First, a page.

Introduction to Leucosolenia

Leucosolenia, or Leucoselenia, is a genus of tubular branched sponges that belongs to the Calcispongiae family (phylum Porifera). The broad genus comprises most of the asconoids, structurally the simplest sponges, and is represented by various species found in tidal pools and on wharves. Most Leucosolenia species are only 2.5 centimetres (one inch) long. They form a colony of thin individuals linked by a shared stolon, a rootlike structure that also connects the group to the ground or another surface. Water enters the animal's internal chamber (spongocoel) through multiple tiny holes and exits through one big aperture at the tip, the osculum. Flagella linked to choanocytes produce the water stream. The cells that line the spongocoel are called choanocytes (that is, the central cavity of the sponge). Pinacocytes are thin, flat cells that make up the outer body wall. The mesoglea, a jellylike matrix between the two cell layers, generally contains freely moving cells (amoebocytes) and skeletal spicules structured like thin three- or four-pointed stars. Spicules are generated by particular amoebocytes and offer support for the body tube.

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Leucosolenia is a calcareous sponge genus that belongs to the Leucosoleniidae family. This genus' species are generally found in groups of curving vases that are up to 2 cm long and finish in an osculum. The overall form has been compared to a little bunch of bananas. They're most commonly seen in tidal pools, crowded at the base of seaweeds or on rocks, and come in a range of colours, the majority of which are very pale. It has an asconoid canal system. The colony is made up of a few basic vase-like, cylindrical individuals, each with an osculum and irregular horizontal tubes joining them at the base. Both asexual and sexual reproduction is possible for Leucosolenia.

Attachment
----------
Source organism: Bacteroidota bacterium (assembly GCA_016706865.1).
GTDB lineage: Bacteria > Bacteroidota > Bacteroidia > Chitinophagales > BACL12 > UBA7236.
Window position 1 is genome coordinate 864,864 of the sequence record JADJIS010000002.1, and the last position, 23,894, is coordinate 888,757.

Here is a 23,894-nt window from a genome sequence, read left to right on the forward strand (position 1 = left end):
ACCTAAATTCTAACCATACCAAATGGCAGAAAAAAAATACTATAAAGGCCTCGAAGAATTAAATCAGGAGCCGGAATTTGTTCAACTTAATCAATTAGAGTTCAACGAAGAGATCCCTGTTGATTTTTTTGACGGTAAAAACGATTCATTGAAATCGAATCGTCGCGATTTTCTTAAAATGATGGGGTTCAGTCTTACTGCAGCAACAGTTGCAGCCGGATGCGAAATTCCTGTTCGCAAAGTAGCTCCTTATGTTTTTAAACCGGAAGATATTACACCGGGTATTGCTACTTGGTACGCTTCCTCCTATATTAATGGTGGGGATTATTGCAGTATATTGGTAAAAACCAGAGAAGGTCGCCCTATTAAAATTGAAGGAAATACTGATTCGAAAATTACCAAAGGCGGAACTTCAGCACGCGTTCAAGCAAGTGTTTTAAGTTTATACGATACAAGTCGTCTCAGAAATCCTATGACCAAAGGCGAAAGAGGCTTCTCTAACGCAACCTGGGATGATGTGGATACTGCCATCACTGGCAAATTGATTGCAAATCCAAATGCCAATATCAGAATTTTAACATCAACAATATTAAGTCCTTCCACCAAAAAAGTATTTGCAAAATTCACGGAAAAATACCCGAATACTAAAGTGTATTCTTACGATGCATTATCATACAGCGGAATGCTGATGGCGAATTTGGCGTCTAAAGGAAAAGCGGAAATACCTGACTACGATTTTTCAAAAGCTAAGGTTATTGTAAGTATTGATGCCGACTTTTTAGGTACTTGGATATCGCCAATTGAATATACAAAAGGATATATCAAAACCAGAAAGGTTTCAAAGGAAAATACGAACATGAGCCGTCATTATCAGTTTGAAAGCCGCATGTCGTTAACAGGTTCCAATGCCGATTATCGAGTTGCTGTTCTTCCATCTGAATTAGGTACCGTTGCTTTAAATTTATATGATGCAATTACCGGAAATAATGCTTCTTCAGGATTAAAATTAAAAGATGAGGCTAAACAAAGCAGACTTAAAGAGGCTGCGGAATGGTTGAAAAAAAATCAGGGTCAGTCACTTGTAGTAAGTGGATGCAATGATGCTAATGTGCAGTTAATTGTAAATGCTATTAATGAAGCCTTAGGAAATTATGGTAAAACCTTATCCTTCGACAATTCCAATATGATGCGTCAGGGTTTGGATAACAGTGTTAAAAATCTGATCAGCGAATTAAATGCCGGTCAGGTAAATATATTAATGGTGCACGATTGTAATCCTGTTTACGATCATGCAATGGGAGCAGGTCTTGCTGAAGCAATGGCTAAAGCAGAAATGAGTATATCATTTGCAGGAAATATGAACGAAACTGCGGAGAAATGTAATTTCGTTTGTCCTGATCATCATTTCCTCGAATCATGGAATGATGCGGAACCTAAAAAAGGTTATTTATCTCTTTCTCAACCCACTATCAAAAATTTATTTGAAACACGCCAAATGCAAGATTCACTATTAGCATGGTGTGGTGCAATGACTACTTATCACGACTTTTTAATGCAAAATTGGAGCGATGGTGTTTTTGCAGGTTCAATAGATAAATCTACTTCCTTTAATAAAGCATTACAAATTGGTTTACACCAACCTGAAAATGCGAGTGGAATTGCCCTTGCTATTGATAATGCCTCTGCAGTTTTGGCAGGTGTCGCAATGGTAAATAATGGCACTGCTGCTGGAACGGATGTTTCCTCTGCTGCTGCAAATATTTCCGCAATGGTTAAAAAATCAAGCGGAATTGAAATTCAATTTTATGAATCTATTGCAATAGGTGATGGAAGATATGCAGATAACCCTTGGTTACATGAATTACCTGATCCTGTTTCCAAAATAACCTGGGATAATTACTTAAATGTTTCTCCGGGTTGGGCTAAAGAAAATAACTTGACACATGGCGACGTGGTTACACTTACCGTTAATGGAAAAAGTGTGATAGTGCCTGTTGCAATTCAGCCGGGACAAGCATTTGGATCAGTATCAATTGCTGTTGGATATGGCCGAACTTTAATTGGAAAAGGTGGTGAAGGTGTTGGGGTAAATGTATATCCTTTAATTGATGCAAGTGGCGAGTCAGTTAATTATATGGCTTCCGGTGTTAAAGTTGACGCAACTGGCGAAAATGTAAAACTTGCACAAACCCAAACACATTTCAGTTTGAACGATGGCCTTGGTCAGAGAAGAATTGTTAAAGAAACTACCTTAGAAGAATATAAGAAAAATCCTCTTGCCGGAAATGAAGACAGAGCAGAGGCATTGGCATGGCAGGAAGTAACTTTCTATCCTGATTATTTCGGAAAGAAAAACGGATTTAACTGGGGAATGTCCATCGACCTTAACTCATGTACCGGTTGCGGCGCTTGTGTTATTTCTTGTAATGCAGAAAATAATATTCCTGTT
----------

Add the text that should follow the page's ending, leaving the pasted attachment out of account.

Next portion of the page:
Asexual reproduction occurs by budding, while sexual reproduction occurs through the creation of gametes, such as eggs and sperms. Because both gametes are produced in the same individual's body, Leucosolenia is hermaphrodite.

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Habitat and Distribution of Leucosolenia

Leucosolenia is a colonial marine sponge that is tiny and finely branching. Leucosolenia is a common genus that lives in tide pools and on wharves, attached to the substrate. It only grows in the shallow water below the low tide mark on seashore rocks where there is a lot of wave activity, and not in calm water. Leucosolenia is common along the northern Atlantic coast, and it is thought to be extremely sensitive to environmental factors. Around 100 species of Leucosolenia have been found in various waters around the world. L. botryoides, L. complicate, and L. variabilis, on the other hand, are common species.

New individuals are generally born as free-swimming flagellated larvae from amoebocyte eggs. These larvae are released through the parent's osculum. They eventually metamorphose into microscopic sponges after permanently sticking themselves to new surfaces. Some leucosolenids, such as L. botryoides, can also reproduce through budding, which is a process in which the parent body's fingerlike extension breaks off. When the extension is attached to a new site, the tip of the extension becomes the lower end of the new individual.

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Leucosolenia Diagram

The Leucosolenia colony is a whitish-yellow colour. The colony of Leucosolenia's simplest species is made up of a few basic vase-like, cylindrical individuals, each terminating in an osculum and connected at their bases by irregular horizontal tubes. The majority of species are more complicated, consisting of a labyrinth of branching tubes from which a few larger upright cylinders with an osculum emerge.

Finally, in most species, the outermost tubes fuse to form a false surface or pseudoderm, leaving a few large openings or pseudo pores so that the sponge appears solid and mimics a higher kind of sponge; however, sections reveal the internal network of ascon tubes. Each colony tube may grow to be up to 25 mm tall and produce several buds. At the summit of each major tube is an opening called an osculum, which opens to the outside. The spongocoel or paragastric cavity is the tube's cavity.